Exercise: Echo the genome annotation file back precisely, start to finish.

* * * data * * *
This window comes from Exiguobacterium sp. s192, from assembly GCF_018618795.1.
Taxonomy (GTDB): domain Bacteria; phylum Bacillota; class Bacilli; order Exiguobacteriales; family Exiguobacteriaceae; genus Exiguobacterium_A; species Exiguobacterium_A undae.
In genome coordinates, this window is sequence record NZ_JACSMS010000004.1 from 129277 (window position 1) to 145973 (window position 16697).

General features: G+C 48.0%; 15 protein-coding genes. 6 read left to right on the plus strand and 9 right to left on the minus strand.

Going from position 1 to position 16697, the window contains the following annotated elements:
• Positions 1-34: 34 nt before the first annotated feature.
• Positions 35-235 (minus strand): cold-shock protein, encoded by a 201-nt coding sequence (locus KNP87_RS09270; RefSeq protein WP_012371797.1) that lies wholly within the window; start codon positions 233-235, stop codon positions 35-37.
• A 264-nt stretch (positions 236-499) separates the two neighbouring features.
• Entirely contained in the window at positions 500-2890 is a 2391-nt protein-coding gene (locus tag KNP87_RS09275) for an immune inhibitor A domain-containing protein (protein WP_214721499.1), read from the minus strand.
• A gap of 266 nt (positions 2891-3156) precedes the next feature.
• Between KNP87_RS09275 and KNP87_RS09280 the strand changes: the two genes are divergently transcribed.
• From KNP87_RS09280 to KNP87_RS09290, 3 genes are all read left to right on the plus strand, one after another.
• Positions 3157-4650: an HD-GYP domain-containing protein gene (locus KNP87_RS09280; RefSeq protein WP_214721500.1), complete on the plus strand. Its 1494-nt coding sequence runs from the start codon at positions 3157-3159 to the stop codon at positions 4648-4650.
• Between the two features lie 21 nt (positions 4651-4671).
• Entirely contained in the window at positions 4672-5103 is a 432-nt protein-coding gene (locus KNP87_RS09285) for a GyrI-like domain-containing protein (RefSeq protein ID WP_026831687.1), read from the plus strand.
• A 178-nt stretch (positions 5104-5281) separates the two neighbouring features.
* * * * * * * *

This window comes from Exiguobacterium sp. s192, from assembly GCF_018618795.1.
Taxonomy (GTDB): domain Bacteria; phylum Bacillota; class Bacilli; order Exiguobacteriales; family Exiguobacteriaceae; genus Exiguobacterium_A; species Exiguobacterium_A undae.
In genome coordinates, this window is sequence record NZ_JACSMS010000004.1 from 129277 (window position 1) to 145973 (window position 16697).

General features: G+C 48.0%; 15 protein-coding genes. 6 read left to right on the plus strand and 9 right to left on the minus strand.

Going from position 1 to position 16697, the window contains the following annotated elements:
• Positions 1-34: 34 nt before the first annotated feature.
• Positions 35-235 (minus strand): cold-shock protein, encoded by a 201-nt coding sequence (locus KNP87_RS09270; RefSeq protein WP_012371797.1) that lies wholly within the window; start codon positions 233-235, stop codon positions 35-37.
• A 264-nt stretch (positions 236-499) separates the two neighbouring features.
• Entirely contained in the window at positions 500-2890 is a 2391-nt protein-coding gene (locus tag KNP87_RS09275) for an immune inhibitor A domain-containing protein (protein WP_214721499.1), read from the minus strand.
• A gap of 266 nt (positions 2891-3156) precedes the next feature.
• Between KNP87_RS09275 and KNP87_RS09280 the strand changes: the two genes are divergently transcribed.
• From KNP87_RS09280 to KNP87_RS09290, 3 genes are all read left to right on the plus strand, one after another.
• Positions 3157-4650: an HD-GYP domain-containing protein gene (locus KNP87_RS09280; RefSeq protein WP_214721500.1), complete on the plus strand. Its 1494-nt coding sequence runs from the start codon at positions 3157-3159 to the stop codon at positions 4648-4650.
• Between the two features lie 21 nt (positions 4651-4671).
• Entirely contained in the window at positions 4672-5103 is a 432-nt protein-coding gene (locus KNP87_RS09285) for a GyrI-like domain-containing protein (RefSeq protein ID WP_026831687.1), read from the plus strand.
• A 178-nt stretch (positions 5104-5281) separates the two neighbouring features.